Three Absolutes that Belong Together
On every performance appraisal form I have worked with, a question has been asked about the use of financial resources. That question was an opportunity to talk about money strategy with my team of employees.
Whether we work in an office, work at home, or don’t work at all, most of us have never been formally taught how to make strategic decisions about money.
My experience is that many folks tend to make one of three global assumptions, and their choice of assumptions becomes their de facto strategy for financial decisions both at work and at home. The three global assumptions are these:
- Money is meant to be spent. You have to spend money to make money.
- Money is meant to be saved. The more you save, the more you earn.
- The best bet is to ask someone else — get advice, or “persmission,” from someone who knows.
All three assumptions are useful — but only when taken together.
Taken individually, the three assumptions above become absolutes without balance. When we rely on only one of three, that assumption often works the opposite from the way a strategy should. We tend to use our chosen one of the three to avoid having to think through a decision. We turn the above assumptions into rationalizations. Each one of the three keeps us tied to the belief that only some people know how to deal with money decisions, and we’re not in that group.
If we look at a decision and at each assumption, we can develop a framework for how to approach money decisions.
Sample Decision: Do I need the latest upgrade for my computer?
Money is meant to be spent.
That’s a nice thought. It’s also a nice way to empty a bank account. Fast adopters tend to favor this assumption.
Money is meant to be spent when it will give us a greater return than not spending it will.
The key here is whether the new upgrade will pay for itself in productivity, quality of life, or other tangible or intangible benefits. In circumstances such as this, here are some of the “go or no go” questions.
- What benefits will this purchase bring me, my clients, my family? Are these benefits worth more than the purchase price?
- Will this purchase bring me more time, more productivity, more ability to serve my clients, more efficiency, more quality of life? In other words, can I turn this purchase into money; use it to lighten my workload; or to improve or better balance my life?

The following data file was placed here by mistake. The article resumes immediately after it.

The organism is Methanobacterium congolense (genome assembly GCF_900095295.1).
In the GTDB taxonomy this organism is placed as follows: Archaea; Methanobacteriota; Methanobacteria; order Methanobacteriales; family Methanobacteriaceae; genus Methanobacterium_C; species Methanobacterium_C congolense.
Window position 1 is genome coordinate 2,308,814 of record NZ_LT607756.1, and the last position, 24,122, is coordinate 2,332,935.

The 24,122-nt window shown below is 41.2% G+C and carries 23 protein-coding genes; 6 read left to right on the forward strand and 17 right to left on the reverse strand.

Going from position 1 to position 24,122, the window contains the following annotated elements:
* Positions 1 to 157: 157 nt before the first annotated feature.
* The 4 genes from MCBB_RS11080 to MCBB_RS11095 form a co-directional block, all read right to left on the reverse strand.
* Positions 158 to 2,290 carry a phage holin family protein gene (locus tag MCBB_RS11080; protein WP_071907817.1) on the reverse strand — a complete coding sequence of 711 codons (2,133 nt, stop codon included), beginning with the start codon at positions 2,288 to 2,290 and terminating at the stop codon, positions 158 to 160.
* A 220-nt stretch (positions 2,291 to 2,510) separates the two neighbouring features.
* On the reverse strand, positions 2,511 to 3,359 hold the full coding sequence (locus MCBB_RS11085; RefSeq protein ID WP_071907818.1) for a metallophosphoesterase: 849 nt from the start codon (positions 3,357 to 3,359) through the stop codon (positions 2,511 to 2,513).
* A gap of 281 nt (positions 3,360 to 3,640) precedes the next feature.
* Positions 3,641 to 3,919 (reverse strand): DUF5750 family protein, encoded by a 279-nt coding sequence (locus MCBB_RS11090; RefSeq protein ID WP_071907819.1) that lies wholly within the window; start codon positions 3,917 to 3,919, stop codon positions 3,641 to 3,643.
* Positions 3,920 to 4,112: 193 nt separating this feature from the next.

- If I wait to buy this item later, what will I lose while I wait? What opportunity am I giving up by buying this item now?
- Do I have the cash flow to pay for this? If I’m putting this on charge card or increasing my debt, what is the real cost of what I’m buying when I include the interest and finance charges? — Are the benefits still a good return at that price?
Money is meant to be saved.
Saving money is good. So is spending it wisely. Slow adopters and folks who don’t like change — two different groups — sometimes save when they should spend. A friend of mine calls this “thinking poor.” They are often caught without the right tool for the job. This can mean more work at a lower pay rate.
I repeat, money is meant to be spent when it will give us greater return than not spending it will.
Here are some of the “go or no go” questions for folks whe are biased toward not spending.
- If I don’t buy this now, what extra work will I be doing? What opportunity to become more efficient will I miss? Is the cash value of the opportunity greater than letting the cash stay in my account?
- What will it cost to save the money? Would making this purchase be an investment that would gain me more time, more productivity, more ability to serve my clients, more efficiency, more quality work, more quality of life?
- What will I lose, if I continue to put off purchasing? Am I saving money at a long-term cost?
- Is my money just sitting in an account, when it could be working for me? If I bought new tools and equipment, would I be more efficient? If I hired part-time help, would I be able to handle more and higher-level work, or spend more time living my life?
The best bet is to ask someone else.
Actually the best advice is to be that someone else.
Money decisions are like other decisions. They require looking at options and possible outcomes. In the end, every money decision comes down to one basic premise.
Money is meant to be spent when it will give us greater return than not spending it will.
I know. I know. This is the place where you say. “Okay, Liz, the horse is dead.”
Sorry, I thought the horse was still twitching.
Truth is, if you can explain how spending money on what you want will deliver a tangible or intangible return that people care about, they will spend their money to invest in what you propose. That’s not selling, that’s helping folks reach their goals.
Solid strategy is simple and makes sense.
–ME “Liz” Strauss
If you think Liz can help with your business, your brand, or your blog, check out the Perfect Virtual Manager on the Work with Liz!! page in the sidebar.